Crohn’s disease typical symptoms and treatment focus arztsuche

How to recognize the symptoms of Crohn's disease, what the optimal treatment looks like and what to watch out for in the diet.

What is Crohn's disease?

Crohn's disease, together with ulcerative colitis, is one of the
chronic inflammatory intestinal diseases (CED). The disease is a permanent, i.e. chronic, inflammation of the intestines, which usually occurs in episodes. In patients with Crohn's disease, the mucous membrane of the entire digestive tract from the mouth to the anus can become inflamed.

However, the small intestine is particularly frequently affected. The intestinal disease is not contagious. It is not curable, but in the meantime the symptoms of the inflammation in the intestine can be treated well. Why Crohn's disease develops is not completely clear.

The bowel disease progresses with all Patients differently – Sometimes only mild symptoms, sometimes severe. In Germany, 120 to 200 out of 100.000 people are affected by Crohn's disease. Most of those who newly develop the disease are between 20 and 30 years old.

Difference between Crohn's disease and ulcerative colitis

The protective mucosa is damaged. Disease germs invade, the immune system reacts with inflammation. In Crohn's disease, these inflammations spread. Ulcerative colitis different.

Crohn's disease typical symptoms and treatment focus arztsuche

Crohn's disease: The disease can extend from the mouth to the anus. The
Inflammation foci occur sporadically at

crohn's disease typical symptoms and treatment focus doctor search

ulcerative colitis: Inflammation affects
mainly the colon. Area-like ulcers develop on the uppermost layer of the mucous membrane

Crohn's disease: The symptoms

The first signs of Crohn's disease include abdominal pain, which is often crampy and often initially suggests appendicitis. The following symptoms are typical of Crohn's disease:

– Pain in the right lower abdomen – Loss of appetite and general feeling of illness – Weight loss

In the long term, Crohn's disease can lead to the following symptoms and complications:

– Nutrient deficiencies leading to such things as changes in the skin – Fatigue and exhaustion – Abscesses (collections of pus) on the intestine – Fistulas (passages between the intestine and the skin) – Ruptures of the anus (anal fires) (ileus) – Scarring of the intestine – Ruptures of the intestine (perforation) – Cancer of the colon (colon carcinoma)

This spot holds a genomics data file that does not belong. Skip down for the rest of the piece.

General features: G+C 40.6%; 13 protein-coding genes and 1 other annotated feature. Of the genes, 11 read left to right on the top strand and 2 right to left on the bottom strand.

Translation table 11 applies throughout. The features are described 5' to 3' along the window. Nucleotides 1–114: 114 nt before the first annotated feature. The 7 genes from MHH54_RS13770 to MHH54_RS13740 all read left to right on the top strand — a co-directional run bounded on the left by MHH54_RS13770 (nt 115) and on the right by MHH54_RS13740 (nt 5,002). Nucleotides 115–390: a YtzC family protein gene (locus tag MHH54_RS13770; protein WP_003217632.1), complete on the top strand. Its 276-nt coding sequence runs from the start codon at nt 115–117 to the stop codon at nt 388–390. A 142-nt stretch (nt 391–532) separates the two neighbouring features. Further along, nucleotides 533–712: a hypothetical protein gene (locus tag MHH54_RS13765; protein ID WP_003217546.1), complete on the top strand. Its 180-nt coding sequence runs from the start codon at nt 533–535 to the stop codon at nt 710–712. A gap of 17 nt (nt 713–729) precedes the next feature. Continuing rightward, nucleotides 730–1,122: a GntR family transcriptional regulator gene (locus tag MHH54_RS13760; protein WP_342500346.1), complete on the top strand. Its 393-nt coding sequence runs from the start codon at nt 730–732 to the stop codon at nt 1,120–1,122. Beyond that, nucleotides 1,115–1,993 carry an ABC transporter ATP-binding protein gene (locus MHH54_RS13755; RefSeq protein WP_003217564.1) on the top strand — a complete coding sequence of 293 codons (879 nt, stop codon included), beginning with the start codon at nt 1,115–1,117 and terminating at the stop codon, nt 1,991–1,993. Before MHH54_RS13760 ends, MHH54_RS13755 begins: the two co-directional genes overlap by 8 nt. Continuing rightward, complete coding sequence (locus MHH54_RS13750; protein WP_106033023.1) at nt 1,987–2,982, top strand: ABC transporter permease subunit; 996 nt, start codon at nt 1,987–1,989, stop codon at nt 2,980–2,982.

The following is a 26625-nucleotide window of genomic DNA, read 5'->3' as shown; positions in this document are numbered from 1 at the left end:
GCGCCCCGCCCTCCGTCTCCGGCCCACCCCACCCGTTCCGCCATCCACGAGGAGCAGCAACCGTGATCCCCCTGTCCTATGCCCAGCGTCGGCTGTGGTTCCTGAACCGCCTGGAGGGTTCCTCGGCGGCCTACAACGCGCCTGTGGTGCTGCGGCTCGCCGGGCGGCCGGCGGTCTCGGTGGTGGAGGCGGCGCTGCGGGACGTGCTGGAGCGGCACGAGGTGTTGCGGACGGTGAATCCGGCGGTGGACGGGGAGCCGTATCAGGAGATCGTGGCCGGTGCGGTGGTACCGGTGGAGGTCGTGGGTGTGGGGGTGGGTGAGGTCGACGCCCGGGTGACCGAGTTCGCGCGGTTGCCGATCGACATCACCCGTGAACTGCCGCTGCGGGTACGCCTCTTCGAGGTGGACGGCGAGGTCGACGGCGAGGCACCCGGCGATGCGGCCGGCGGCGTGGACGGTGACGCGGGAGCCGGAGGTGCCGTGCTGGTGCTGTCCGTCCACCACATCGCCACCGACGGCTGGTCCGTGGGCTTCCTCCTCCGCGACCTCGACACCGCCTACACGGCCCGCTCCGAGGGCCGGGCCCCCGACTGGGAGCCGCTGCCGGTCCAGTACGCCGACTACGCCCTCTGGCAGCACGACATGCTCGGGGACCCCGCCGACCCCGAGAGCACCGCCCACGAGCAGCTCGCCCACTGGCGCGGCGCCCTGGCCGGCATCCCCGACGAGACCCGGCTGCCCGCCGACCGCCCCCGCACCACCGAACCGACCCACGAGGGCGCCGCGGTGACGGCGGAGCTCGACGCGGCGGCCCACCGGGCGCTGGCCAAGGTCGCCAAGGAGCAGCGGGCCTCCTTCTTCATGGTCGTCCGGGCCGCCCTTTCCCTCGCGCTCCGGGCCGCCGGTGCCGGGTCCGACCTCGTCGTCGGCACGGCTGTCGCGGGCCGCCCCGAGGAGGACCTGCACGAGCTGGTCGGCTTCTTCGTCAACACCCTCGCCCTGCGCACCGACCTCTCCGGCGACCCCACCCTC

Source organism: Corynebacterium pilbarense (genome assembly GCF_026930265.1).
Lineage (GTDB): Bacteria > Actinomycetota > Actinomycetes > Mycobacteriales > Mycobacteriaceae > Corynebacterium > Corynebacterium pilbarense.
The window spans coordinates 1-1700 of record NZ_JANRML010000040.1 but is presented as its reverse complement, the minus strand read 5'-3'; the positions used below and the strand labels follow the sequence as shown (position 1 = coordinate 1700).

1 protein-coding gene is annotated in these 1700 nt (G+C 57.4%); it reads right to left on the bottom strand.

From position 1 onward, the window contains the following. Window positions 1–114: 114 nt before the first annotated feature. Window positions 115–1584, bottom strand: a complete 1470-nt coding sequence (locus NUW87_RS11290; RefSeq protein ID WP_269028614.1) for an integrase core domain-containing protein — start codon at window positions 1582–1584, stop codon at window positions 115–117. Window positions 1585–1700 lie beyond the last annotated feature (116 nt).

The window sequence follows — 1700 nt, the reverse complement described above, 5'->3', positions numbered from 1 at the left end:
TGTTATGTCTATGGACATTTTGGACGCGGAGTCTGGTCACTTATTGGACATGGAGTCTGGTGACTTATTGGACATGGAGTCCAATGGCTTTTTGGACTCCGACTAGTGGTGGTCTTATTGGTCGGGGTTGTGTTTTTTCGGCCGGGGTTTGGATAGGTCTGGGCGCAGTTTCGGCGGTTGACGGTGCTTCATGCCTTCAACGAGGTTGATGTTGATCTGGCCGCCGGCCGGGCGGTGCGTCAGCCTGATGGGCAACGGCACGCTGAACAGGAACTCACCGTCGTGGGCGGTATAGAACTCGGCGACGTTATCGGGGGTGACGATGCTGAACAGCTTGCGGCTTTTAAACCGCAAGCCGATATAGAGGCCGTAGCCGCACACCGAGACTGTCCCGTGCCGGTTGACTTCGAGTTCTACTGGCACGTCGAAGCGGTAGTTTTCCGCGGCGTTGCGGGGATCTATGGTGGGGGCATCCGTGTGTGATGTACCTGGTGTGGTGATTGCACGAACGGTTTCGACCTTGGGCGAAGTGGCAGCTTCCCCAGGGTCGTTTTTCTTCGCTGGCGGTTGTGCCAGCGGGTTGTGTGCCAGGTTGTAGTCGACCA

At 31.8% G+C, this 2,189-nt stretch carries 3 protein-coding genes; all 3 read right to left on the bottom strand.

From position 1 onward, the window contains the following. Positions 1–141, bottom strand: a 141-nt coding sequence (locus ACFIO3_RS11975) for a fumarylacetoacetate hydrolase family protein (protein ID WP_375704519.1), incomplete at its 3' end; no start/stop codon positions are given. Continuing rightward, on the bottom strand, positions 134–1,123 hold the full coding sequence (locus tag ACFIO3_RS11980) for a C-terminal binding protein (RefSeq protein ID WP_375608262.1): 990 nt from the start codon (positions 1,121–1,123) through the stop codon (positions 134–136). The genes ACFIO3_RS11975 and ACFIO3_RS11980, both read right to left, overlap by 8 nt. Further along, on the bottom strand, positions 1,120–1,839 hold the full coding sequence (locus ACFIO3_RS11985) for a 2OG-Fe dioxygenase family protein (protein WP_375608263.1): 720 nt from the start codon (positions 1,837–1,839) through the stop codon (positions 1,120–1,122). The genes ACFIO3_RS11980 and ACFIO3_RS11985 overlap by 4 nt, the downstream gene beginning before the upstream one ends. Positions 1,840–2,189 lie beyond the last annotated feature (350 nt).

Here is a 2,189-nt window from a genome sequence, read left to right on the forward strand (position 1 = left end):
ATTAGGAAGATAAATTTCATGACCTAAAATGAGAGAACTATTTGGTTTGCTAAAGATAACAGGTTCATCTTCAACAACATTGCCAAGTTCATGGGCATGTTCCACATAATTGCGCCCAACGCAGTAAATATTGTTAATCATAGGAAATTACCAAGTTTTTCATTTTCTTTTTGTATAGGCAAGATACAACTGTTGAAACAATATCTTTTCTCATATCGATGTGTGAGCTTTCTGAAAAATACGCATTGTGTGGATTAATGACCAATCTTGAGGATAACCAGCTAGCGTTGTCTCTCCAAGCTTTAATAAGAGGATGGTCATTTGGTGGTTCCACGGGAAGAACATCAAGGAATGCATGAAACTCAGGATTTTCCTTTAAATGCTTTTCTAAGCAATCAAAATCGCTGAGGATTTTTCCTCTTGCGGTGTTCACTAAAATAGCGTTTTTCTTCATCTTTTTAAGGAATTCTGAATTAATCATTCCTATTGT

Crohn's disease usually progresses episodic. This means that the symptoms completely subside for some time, but intensify in phases. The first signs of an attack are, for example, right-sided abdominal pain. Doctors consider the disease to be "chronic" if symptoms persist for more than six months.

Not all sufferers experience all symptoms. The course of Crohn's disease varies greatly. There are patients without diarrhea who are more likely to have abdominal pain, or those who suffer from diarrhea more often. The disease may affect the mouth in some (6 to 10 percent), where a furrowed tongue is noticeable, for example, or an ulceration of the mucous membrane. Sometimes the gums are inflamed (gingivitis) or the lip is swollen. In most people with Crohn's disease (45 percent), however, the disease takes place in the last section of the small intestine and in the large intestine. Only the small intestine is affected in one in three sufferers.

In general, people with Crohn's disease are more prone than others to inflammation, for example of the Liver, joints, or eyes. Sometimes, however, the disease remains undetected for a long time and progresses without Associated symptoms. Because of the nutrient deficiencies that many patients experience due to persistent diarrhea, after years of Crohn's disease, patients often develop concomitant diseases such as osteoporosis (due to calcium deficiency) or mouth ulcers (due to zinc deficiency). Many patients also have food intolerances such as lactose intolerance.

Crohn's disease: The causes

Why Crohn's disease develops is unclear. Several causes probably lead to the onset of the intestinal disease, which usually becomes noticeable for the first time between the ages of 20 and 30. Directly hereditary the disease is probably not, however scientists suspect that genes play a role: One in two patients has mutations in a particular gene. Probably in many affected individuals disrupts the barrier function of the intestinal wall, so that pathogens can penetrate more easily. It is amed that this triggers the immune system and causes the inflammation. Immune system overreacts. It is directed against the body's own tie. Studies show that lifestyle has a significant influence on the course of Crohn's disease and probably also on its development. Smokers, for example, are affected by Crohn's disease more often than other people. People with Paget's disease who continue to smoke despite diagnosis have more frequent relapses and a more severe overall course of the disease. Stress is also considered to be a trigger for a relapse.

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